Dr. Pearl speaks frequently on the intersection of American healthcare, business and policy. Popular themes include:
New Program: "Five Audacious Changes That Would Save Hundreds of Thousands of Lives Annually and Lower Costs by More Than 20%"
Dr. Pearl begins this talk by having the audience think back a decade about healthcare. And then gets them to consider/tell him what is different today than in the past. Unless the audience obtained coverage through Medicaid or the individual exchange (rarely the people in the audience) the answer is "nothing".
Dr. Pearl then discusses disruption and the threats that exist and recommends alternatives:
1. The first is to close half of the hospitals in the United States and convert some of them to 24-hour ERs. We are in a vicious cycle where low volume hospitals and services drive up costs and produce unnecessary utilization. In this part, Dr. Pearl talks about all of the operational efficiencies possible and the success that his team achieved in Kaiser Permanente when he was a CEO at lowering utilization to half of the national average while making Kaiser Permanente the leader in quality based on the NCQA evaluations.
2. Ask an organization like Leapfrog to define the volumes per procedure a surgeon must do and not pay doctors who fail to meet them. Not only does low volume lower quality, but it raises costs since physicians who "dabble" rarely take the time to improve performance. The example Dr. Pearl uses is total joints in which we went from a 3-day average length of stay to 60% of the procedures being done as an outpatient.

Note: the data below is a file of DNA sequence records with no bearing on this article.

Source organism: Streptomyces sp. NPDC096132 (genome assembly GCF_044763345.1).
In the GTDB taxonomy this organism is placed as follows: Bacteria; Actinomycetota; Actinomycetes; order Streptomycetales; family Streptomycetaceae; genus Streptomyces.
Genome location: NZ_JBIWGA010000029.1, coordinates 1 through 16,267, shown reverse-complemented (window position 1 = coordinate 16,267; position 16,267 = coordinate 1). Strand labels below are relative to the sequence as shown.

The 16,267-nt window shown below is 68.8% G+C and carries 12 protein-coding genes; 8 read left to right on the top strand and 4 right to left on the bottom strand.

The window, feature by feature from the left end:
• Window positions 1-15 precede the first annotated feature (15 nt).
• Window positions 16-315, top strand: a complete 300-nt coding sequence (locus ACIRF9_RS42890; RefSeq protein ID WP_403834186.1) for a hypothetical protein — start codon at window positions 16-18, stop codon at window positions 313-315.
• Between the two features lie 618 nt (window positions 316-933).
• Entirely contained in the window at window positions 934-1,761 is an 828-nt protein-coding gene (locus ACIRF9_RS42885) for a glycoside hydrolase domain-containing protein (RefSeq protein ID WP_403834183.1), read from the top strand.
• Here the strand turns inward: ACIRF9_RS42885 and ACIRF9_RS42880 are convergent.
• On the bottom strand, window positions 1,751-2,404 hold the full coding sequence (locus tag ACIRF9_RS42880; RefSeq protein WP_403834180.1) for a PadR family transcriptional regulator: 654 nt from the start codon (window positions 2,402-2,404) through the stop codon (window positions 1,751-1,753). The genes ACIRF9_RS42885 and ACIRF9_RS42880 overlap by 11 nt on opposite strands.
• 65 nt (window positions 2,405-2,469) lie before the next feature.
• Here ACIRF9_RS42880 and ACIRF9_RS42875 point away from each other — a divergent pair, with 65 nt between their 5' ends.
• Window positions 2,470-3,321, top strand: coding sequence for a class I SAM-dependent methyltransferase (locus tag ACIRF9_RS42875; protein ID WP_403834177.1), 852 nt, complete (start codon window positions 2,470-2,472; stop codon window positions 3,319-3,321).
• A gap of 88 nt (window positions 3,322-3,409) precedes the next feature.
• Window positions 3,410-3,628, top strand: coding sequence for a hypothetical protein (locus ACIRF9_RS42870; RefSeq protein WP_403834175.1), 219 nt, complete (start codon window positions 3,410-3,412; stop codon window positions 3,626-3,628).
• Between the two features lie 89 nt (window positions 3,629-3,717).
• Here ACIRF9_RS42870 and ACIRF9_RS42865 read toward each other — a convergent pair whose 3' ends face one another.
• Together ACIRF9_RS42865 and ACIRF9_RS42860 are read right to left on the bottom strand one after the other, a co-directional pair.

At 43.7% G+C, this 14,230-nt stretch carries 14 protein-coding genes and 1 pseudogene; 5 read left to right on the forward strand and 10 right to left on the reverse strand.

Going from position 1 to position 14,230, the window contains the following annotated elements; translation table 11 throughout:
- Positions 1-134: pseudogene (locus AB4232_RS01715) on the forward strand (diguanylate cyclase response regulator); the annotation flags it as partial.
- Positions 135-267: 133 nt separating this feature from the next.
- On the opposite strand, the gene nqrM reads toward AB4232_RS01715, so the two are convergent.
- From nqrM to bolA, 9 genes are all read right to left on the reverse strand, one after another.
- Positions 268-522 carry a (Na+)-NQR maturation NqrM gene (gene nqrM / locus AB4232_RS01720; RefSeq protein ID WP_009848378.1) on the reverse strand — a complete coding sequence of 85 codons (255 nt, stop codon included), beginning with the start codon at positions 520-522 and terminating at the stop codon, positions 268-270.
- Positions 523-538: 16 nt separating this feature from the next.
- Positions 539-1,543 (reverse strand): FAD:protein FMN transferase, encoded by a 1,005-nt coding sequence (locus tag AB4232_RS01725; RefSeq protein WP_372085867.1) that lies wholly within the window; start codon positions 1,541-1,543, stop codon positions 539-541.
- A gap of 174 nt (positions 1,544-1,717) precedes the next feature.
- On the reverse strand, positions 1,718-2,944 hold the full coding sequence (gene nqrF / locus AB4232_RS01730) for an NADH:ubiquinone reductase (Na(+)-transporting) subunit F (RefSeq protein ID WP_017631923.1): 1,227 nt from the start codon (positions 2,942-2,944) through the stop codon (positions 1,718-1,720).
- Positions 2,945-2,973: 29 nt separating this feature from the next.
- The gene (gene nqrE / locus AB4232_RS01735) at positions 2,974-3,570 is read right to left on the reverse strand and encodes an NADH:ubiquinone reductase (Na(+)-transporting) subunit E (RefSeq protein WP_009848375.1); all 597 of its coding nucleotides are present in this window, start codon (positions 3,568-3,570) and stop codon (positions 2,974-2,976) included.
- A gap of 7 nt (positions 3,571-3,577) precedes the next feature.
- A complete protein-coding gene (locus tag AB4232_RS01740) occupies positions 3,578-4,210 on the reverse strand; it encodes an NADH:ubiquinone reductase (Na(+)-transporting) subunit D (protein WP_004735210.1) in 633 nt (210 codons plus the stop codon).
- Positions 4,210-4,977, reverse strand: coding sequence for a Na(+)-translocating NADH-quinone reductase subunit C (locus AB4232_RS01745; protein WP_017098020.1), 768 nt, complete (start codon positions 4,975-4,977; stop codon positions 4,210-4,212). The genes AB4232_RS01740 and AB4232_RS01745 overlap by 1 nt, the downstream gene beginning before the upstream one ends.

3. Eliminate the 30% of procedures that add no value through a rigorous set of second opinions and centers of excellence.
4. Provide "concierge" primary care to every patient. The mathematics is hard to explain in one line, but by investing about 1% of the total health care spend in primary care expansion, there is a 10% reduction in hospital, drug and specialty costs. Dr. Pearl uses various primary care groups with whom he has worked with as examples.
5. Use technology including video, AI and smartphone embedded algorithms to help every patient get the same level of excellence in care regardless of where they live. Dr. Pearl uses specific example of what he has done to bring in consultative and specialist expertise from hundreds of miles away, to allow continuous patient monitoring when they are at home and identify patients on medical/surgical units who today seem fine but tomorrow will deteriorate and require ICU admission. By addressing their problems before they happen, mortality and cost are decreased by 75%.
Depending on the group, Dr. Pearl closes with a call to action – either specific to a medical group, insurance organization, purchaser or lay audience. For health care professions, the point is change now or regret it later. For patients, it recognizes all that you are failing to receive and begin to demand it. For each point, there are stories and interesting research that engage the listener and cause them to leave with enthusiasm about what is possible.